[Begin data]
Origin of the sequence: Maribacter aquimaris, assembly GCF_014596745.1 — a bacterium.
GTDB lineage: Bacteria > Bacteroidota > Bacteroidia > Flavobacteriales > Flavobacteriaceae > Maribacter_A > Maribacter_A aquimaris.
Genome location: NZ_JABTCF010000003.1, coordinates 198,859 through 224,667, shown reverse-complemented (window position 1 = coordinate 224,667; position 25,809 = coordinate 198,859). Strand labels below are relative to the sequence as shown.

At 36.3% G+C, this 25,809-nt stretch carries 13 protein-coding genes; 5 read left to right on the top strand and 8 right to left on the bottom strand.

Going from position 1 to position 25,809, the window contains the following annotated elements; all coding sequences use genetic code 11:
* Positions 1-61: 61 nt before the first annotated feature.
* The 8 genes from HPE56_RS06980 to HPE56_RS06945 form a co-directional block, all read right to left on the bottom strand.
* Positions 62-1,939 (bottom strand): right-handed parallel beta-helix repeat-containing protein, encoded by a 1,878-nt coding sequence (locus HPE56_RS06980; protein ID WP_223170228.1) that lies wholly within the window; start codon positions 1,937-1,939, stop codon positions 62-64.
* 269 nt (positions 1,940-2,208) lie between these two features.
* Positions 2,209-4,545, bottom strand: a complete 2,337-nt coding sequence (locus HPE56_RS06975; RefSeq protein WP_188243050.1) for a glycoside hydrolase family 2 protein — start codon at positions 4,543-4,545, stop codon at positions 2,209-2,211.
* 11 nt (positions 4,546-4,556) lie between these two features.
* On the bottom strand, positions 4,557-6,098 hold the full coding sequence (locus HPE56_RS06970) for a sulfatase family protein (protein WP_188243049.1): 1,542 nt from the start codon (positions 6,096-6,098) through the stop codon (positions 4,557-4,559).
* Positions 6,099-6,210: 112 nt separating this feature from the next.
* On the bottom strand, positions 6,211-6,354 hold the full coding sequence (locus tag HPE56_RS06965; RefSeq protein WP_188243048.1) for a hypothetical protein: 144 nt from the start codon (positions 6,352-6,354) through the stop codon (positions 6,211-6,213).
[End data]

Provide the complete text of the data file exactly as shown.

Origin of the sequence: Maribacter aquimaris, assembly GCF_014596745.1 — a bacterium.
GTDB lineage: Bacteria > Bacteroidota > Bacteroidia > Flavobacteriales > Flavobacteriaceae > Maribacter_A > Maribacter_A aquimaris.
Genome location: NZ_JABTCF010000003.1, coordinates 198,859 through 224,667, shown reverse-complemented (window position 1 = coordinate 224,667; position 25,809 = coordinate 198,859). Strand labels below are relative to the sequence as shown.

At 36.3% G+C, this 25,809-nt stretch carries 13 protein-coding genes; 5 read left to right on the top strand and 8 right to left on the bottom strand.

Going from position 1 to position 25,809, the window contains the following annotated elements; all coding sequences use genetic code 11:
* Positions 1-61: 61 nt before the first annotated feature.
* The 8 genes from HPE56_RS06980 to HPE56_RS06945 form a co-directional block, all read right to left on the bottom strand.
* Positions 62-1,939 (bottom strand): right-handed parallel beta-helix repeat-containing protein, encoded by a 1,878-nt coding sequence (locus HPE56_RS06980; protein ID WP_223170228.1) that lies wholly within the window; start codon positions 1,937-1,939, stop codon positions 62-64.
* 269 nt (positions 1,940-2,208) lie between these two features.
* Positions 2,209-4,545, bottom strand: a complete 2,337-nt coding sequence (locus HPE56_RS06975; RefSeq protein WP_188243050.1) for a glycoside hydrolase family 2 protein — start codon at positions 4,543-4,545, stop codon at positions 2,209-2,211.
* 11 nt (positions 4,546-4,556) lie between these two features.
* On the bottom strand, positions 4,557-6,098 hold the full coding sequence (locus HPE56_RS06970) for a sulfatase family protein (protein WP_188243049.1): 1,542 nt from the start codon (positions 6,096-6,098) through the stop codon (positions 4,557-4,559).
* Positions 6,099-6,210: 112 nt separating this feature from the next.
* On the bottom strand, positions 6,211-6,354 hold the full coding sequence (locus tag HPE56_RS06965; RefSeq protein WP_188243048.1) for a hypothetical protein: 144 nt from the start codon (positions 6,352-6,354) through the stop codon (positions 6,211-6,213).